Feb. 10 (Bloomberg) -- Persistent dryness in Brazil’s center south, the main sugar-growing region of the biggest producer, will delay this year’s harvest as producers leave cane in the fields longer to grow, according to Copersucar SA.
The start of the season, which usually takes place in April, will be delayed by about two weeks, Luis Roberto Pogetti, chairman of the Sao Paulo-based producers cooperative, which has 47 associate mills, said today in an interview at the Kingsman sugar conference in Dubai. Rainfall in cane-growing areas of southeast Brazil was below the historical average in January and similar conditions are expected this month, according to weather forecaster Somar Meteorologia.
“The harvest will start later because people will wait a while for the cane to grow,” Paulo Roberto de Souza, chief executive officer at Copersucar, said in the interview. “The next 10 to 20 days will be crucial in determining the amount of cane that will actually be available for the harvest.”
While earlier forecasts were for a crop that exceeds the region’s processing potential, dry weather now means that crushing will be about the same as capacity, according to Copersucar. Processing in the center south will probably be unchanged at 595 million tons in 2014-15, with a bias to the downside, Pogetti said.
Brazil’s southeast got 75 millimeters (3 inches) of rain in January, estimates Somar. That compares with a historical average of 275 millimeters. Precipitation in February will probably be less than half of the long-term amounts, Celso Oliveira, a meteorologist at Sao Paulo-based Somar, said on Feb. 5. Similar weather conditions in the 1999-2000 season resulted in crop loses of 23 percent, according to Copersucar.
“If rains return next week, while the excess cane is already lost, we will still be able to crush the full capacity,” de Souza said. “If in the next 15 to 20 days, rains don’t return, then we start to have idle capacity. We may have five, ten, 20 million tons of idle capacity.”
Dry weather this year is also likely to have a negative impact on next year’s crop as growers can’t plant at the moment, de Souza said. Cane plants that were cut late in the season last year won’t have received enough water to regrow and be harvested again this year. A potential El Nino weather pattern, which could bring rainfall to Brazil at the start of the season, would also add to delays to the crop and reduce the time available for processing, according to de Souza.
Copersucar is rebuilding its terminal at the port of Santos, Brazil’s biggest, after it caught fire on Oct. 18, sending sugar prices traded in New York to a one-year high. In January, the company shipped 100,000 tons of sugar from the facilities, with another 250,000 set to be loaded onto ships in February and the same amount in March, de Souza said. Loadings are forecast to reach 400,000 tons in April, half of monthly capacity.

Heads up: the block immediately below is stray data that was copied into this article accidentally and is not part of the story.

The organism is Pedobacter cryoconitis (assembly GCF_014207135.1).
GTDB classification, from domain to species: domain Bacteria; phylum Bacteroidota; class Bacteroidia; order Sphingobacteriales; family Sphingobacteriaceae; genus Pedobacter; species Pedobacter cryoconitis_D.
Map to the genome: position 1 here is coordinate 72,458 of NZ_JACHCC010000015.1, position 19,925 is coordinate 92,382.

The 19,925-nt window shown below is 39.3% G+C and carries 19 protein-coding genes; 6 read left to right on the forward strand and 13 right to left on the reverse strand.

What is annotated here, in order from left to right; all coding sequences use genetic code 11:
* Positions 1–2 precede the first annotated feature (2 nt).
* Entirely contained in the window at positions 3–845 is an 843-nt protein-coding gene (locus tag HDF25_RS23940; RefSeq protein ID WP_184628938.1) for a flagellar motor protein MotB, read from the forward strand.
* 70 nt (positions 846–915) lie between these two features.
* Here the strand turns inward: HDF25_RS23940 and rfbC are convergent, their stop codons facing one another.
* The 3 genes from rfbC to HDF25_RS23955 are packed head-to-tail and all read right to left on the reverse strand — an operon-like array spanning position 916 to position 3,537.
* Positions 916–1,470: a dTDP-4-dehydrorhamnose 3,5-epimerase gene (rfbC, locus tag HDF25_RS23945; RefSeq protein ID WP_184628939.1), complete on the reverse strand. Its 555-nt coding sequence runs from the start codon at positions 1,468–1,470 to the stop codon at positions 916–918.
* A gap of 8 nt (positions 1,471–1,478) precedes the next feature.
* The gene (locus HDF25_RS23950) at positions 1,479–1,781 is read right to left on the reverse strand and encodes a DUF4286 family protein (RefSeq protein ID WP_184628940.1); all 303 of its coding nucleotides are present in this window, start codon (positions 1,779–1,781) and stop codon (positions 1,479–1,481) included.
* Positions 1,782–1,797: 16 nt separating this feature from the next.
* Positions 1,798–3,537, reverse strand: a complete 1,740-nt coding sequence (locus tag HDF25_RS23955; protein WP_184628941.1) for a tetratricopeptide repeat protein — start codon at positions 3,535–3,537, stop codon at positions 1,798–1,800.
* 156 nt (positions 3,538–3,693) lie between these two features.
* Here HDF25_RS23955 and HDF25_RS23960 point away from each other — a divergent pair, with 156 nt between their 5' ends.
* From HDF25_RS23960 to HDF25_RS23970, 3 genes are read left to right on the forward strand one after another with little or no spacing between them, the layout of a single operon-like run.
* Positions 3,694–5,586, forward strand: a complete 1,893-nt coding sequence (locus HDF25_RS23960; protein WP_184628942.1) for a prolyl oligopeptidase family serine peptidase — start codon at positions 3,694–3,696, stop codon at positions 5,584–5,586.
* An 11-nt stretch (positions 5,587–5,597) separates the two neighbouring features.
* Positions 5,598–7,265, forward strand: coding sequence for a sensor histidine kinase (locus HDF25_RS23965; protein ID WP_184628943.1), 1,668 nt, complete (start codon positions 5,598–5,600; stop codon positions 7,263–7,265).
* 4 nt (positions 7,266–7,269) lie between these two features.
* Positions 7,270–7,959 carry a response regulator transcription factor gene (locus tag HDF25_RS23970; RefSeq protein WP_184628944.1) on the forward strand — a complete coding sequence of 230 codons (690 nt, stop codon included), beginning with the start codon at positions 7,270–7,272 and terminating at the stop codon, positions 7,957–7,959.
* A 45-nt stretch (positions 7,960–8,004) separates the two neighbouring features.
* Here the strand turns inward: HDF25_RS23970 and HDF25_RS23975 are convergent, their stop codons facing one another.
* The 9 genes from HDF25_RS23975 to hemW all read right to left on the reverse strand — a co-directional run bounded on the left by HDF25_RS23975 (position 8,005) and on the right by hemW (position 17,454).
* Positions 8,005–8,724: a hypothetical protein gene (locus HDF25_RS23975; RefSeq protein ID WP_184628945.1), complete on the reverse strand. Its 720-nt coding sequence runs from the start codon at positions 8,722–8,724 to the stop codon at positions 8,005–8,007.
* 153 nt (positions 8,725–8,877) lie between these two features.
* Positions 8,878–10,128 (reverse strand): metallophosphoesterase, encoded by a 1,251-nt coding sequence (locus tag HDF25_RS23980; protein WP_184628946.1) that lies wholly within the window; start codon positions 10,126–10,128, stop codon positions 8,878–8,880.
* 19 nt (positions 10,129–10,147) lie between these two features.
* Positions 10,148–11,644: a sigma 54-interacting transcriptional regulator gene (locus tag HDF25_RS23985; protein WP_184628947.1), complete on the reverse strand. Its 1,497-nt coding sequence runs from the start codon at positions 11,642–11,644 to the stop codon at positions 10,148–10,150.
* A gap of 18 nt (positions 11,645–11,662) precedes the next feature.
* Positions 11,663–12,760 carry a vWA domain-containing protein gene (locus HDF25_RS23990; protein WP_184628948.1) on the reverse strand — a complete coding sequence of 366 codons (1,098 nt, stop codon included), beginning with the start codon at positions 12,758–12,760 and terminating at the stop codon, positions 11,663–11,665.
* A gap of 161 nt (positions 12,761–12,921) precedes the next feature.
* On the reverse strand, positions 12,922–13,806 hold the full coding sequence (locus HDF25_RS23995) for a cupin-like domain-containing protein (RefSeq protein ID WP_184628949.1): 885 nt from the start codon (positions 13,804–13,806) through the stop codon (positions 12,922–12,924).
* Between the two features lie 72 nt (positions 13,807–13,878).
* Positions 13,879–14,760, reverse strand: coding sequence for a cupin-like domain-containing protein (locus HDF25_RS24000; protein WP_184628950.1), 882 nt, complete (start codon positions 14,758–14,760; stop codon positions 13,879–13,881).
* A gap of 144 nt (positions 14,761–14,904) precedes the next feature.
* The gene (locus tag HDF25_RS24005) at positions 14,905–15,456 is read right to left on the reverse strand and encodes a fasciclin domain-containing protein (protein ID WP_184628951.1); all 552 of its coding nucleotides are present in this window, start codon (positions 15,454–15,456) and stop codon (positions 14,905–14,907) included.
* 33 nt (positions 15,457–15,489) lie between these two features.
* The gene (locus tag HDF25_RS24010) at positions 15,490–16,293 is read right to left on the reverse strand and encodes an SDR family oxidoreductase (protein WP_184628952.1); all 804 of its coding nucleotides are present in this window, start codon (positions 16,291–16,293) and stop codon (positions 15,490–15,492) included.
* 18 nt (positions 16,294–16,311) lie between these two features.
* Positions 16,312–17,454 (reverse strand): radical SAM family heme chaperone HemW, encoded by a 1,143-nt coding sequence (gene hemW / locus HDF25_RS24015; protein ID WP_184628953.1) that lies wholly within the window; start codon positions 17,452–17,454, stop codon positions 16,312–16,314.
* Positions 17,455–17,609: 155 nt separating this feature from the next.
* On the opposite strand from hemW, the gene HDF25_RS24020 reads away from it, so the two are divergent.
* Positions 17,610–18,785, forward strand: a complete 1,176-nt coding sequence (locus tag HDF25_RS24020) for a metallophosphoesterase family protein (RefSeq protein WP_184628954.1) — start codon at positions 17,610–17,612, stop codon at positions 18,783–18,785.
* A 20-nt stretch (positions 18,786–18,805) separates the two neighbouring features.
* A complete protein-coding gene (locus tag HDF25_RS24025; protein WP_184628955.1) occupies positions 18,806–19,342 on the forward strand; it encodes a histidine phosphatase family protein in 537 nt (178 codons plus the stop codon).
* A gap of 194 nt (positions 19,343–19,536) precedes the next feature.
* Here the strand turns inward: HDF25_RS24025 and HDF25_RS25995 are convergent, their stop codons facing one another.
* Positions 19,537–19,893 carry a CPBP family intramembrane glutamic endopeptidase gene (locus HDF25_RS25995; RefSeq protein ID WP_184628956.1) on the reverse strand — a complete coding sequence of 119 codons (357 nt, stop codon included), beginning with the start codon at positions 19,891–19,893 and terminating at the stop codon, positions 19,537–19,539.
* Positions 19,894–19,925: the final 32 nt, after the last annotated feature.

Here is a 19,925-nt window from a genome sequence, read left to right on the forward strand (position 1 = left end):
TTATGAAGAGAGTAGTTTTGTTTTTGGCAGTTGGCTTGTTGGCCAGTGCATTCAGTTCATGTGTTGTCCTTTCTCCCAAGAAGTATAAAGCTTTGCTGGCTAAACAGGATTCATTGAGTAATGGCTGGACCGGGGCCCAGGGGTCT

Reduced capacity at the company’s port facilities is being balanced by slow demand and shipments from other terminals, Pogetti said. Ample sugar availability and a market structure in which prices for earlier-dated contracts are lower than later ones is also boosting the incentive to store, de Souza said. That market structure is known as contango.
Raw sugar futures traded in New York fell in the past three years as supplies outpaced demand. That was the longest slump in more than two decades. The global sugar surplus will be 4.73 million tons this season, down from a record 10.6 million tons a year earlier, according to the International Sugar Organization in London. For 2014-15, Kingsman and Louis Dreyfus Commodities forecast surpluses, while Macquarie Group Ltd. and Datagro foresee shortages.
“Price signals started to reach producers and we are beginning to see production drops,” de Souza said. “If these reductions compound to climatic problems such as the one we are seeing in Brazil, we can’t talk of a surplus for next year.”
Millers in Brazil’s center south will probably keep directing more cane to making ethanol this year, especially if the mandated share of biofuel blended into gasoline rises to 27.5 percent from 25 percent now, Pogetti said. That could remove about 2 million tons of sugar from the market. Ethanol exports will drop to 1.5 billion liters (396 million gallons) this year from 2.5 billion liters in 2013-14, Copersucar forecasts.
Sugar prices probably will have to move toward 17 cents to 18 cents a pound if producers are to make more of the sweetener at the expense of ethanol, de Souza said. Millers in the South American nation can make both sugar and ethanol from raw material sugar cane. Raw sugar traded at 15.62 cents on ICE Futures U.S. in New York today.
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